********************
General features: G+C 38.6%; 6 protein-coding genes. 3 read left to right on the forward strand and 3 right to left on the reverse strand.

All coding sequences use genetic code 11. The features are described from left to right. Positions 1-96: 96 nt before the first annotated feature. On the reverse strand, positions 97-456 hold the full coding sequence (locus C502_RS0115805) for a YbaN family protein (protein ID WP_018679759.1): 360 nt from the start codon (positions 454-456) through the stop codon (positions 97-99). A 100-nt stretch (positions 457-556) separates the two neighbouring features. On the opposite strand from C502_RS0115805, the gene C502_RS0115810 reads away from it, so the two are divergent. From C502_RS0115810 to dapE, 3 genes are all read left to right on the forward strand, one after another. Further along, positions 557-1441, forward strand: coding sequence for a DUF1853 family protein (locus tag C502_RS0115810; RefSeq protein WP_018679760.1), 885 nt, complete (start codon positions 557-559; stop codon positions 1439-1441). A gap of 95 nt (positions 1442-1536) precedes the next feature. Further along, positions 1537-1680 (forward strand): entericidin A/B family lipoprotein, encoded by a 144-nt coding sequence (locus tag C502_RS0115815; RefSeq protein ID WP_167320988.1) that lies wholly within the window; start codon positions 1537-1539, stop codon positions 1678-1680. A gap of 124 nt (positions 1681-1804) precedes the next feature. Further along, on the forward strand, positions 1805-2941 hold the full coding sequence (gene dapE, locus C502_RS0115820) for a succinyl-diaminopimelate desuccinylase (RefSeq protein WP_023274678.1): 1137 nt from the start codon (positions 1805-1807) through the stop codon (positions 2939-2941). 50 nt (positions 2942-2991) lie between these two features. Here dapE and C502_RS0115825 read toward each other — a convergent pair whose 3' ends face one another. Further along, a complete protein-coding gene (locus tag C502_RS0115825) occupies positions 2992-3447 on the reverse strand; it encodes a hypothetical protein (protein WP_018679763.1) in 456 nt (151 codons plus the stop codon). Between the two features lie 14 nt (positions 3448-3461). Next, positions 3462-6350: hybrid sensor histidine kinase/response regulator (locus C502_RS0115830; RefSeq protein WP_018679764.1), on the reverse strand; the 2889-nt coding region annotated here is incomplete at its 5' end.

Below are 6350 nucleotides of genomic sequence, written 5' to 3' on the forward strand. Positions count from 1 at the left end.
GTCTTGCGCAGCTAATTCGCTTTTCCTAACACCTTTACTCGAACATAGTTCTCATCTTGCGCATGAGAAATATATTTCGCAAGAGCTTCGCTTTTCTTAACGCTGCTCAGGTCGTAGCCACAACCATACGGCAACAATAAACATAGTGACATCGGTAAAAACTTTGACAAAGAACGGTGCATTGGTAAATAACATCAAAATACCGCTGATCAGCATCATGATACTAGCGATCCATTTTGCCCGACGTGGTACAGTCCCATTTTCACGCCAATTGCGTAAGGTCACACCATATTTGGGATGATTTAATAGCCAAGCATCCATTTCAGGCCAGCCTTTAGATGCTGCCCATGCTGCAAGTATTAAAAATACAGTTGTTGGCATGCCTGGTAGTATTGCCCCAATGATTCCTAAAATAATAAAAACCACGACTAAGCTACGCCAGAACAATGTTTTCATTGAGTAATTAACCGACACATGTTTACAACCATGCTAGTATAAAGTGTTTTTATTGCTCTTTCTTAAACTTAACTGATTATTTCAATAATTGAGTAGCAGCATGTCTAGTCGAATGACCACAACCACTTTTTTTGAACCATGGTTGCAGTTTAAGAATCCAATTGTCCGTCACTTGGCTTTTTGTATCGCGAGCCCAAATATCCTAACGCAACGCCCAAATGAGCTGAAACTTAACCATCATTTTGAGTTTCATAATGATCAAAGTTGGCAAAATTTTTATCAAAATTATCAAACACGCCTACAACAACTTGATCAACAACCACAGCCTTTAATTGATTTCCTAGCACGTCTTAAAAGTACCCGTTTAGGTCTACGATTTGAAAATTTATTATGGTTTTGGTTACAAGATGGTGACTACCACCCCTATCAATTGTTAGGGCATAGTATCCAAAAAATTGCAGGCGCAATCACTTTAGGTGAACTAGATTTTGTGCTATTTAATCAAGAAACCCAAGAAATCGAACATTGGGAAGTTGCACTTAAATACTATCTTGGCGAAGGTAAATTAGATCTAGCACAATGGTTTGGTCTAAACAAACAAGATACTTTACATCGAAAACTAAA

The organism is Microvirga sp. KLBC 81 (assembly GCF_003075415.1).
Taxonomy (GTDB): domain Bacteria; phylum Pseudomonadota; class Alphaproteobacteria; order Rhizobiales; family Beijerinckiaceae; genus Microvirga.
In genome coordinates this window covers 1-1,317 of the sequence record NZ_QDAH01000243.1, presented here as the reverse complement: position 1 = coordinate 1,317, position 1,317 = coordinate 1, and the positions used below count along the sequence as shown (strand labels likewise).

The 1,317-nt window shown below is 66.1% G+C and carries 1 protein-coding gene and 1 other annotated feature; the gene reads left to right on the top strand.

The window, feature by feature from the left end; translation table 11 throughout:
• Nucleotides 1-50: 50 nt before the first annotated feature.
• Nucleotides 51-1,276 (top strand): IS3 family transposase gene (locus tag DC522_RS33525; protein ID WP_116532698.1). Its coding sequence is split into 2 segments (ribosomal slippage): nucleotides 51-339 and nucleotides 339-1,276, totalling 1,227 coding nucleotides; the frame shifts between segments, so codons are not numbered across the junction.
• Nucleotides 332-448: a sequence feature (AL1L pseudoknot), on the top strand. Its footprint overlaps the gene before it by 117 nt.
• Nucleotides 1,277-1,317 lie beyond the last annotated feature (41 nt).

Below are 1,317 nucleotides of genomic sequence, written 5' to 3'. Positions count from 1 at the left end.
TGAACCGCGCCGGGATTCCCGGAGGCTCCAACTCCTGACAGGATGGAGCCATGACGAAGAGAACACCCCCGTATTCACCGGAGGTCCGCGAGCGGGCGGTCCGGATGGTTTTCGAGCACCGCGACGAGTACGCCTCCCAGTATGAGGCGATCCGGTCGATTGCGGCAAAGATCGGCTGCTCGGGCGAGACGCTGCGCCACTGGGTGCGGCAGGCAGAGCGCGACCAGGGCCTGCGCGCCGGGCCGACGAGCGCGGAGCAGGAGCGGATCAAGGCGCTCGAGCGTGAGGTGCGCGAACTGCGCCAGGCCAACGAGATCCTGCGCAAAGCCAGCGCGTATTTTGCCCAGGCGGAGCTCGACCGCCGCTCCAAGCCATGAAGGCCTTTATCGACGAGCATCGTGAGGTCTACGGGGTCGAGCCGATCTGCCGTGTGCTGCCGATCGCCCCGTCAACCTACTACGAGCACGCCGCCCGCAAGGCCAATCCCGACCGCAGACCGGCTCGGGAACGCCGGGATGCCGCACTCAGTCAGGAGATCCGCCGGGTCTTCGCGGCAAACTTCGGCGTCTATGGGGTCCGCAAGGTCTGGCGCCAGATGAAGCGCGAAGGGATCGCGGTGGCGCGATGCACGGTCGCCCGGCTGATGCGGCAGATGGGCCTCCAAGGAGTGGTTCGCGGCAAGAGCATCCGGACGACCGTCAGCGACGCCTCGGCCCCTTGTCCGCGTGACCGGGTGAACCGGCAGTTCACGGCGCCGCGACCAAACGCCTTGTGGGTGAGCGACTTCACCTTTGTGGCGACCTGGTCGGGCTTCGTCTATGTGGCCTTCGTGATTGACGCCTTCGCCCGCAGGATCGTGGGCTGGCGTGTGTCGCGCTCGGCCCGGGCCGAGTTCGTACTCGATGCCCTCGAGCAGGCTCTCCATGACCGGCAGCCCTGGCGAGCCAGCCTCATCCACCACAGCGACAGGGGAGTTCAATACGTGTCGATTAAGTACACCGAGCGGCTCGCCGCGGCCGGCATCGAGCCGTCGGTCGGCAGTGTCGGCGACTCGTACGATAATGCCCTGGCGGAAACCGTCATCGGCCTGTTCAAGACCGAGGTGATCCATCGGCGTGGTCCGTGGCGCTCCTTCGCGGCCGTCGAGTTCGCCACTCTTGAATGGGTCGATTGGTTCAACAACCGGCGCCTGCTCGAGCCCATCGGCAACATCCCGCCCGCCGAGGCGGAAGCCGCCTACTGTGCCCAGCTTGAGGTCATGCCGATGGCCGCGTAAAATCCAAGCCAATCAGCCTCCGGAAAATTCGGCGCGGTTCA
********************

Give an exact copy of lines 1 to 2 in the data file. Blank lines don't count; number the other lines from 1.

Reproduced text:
General features: G+C 38.6%; 6 protein-coding genes. 3 read left to right on the forward strand and 3 right to left on the reverse strand.

All coding sequences use genetic code 11. The features are described from left to right. Positions 1-96: 96 nt before the first annotated feature. On the reverse strand, positions 97-456 hold the full coding sequence (locus C502_RS0115805) for a YbaN family protein (protein ID WP_018679759.1): 360 nt from the start codon (positions 454-456) through the stop codon (positions 97-99). A 100-nt stretch (positions 457-556) separates the two neighbouring features. On the opposite strand from C502_RS0115805, the gene C502_RS0115810 reads away from it, so the two are divergent. From C502_RS0115810 to dapE, 3 genes are all read left to right on the forward strand, one after another. Further along, positions 557-1441, forward strand: coding sequence for a DUF1853 family protein (locus tag C502_RS0115810; RefSeq protein WP_018679760.1), 885 nt, complete (start codon positions 557-559; stop codon positions 1439-1441). A gap of 95 nt (positions 1442-1536) precedes the next feature. Further along, positions 1537-1680 (forward strand): entericidin A/B family lipoprotein, encoded by a 144-nt coding sequence (locus tag C502_RS0115815; RefSeq protein ID WP_167320988.1) that lies wholly within the window; start codon positions 1537-1539, stop codon positions 1678-1680. A gap of 124 nt (positions 1681-1804) precedes the next feature. Further along, on the forward strand, positions 1805-2941 hold the full coding sequence (gene dapE, locus C502_RS0115820) for a succinyl-diaminopimelate desuccinylase (RefSeq protein WP_023274678.1): 1137 nt from the start codon (positions 1805-1807) through the stop codon (positions 2939-2941). 50 nt (positions 2942-2991) lie between these two features. Here dapE and C502_RS0115825 read toward each other — a convergent pair whose 3' ends face one another. Further along, a complete protein-coding gene (locus tag C502_RS0115825) occupies positions 2992-3447 on the reverse strand; it encodes a hypothetical protein (protein WP_018679763.1) in 456 nt (151 codons plus the stop codon). Between the two features lie 14 nt (positions 3448-3461). Next, positions 3462-6350: hybrid sensor histidine kinase/response regulator (locus C502_RS0115830; RefSeq protein WP_018679764.1), on the reverse strand; the 2889-nt coding region annotated here is incomplete at its 5' end.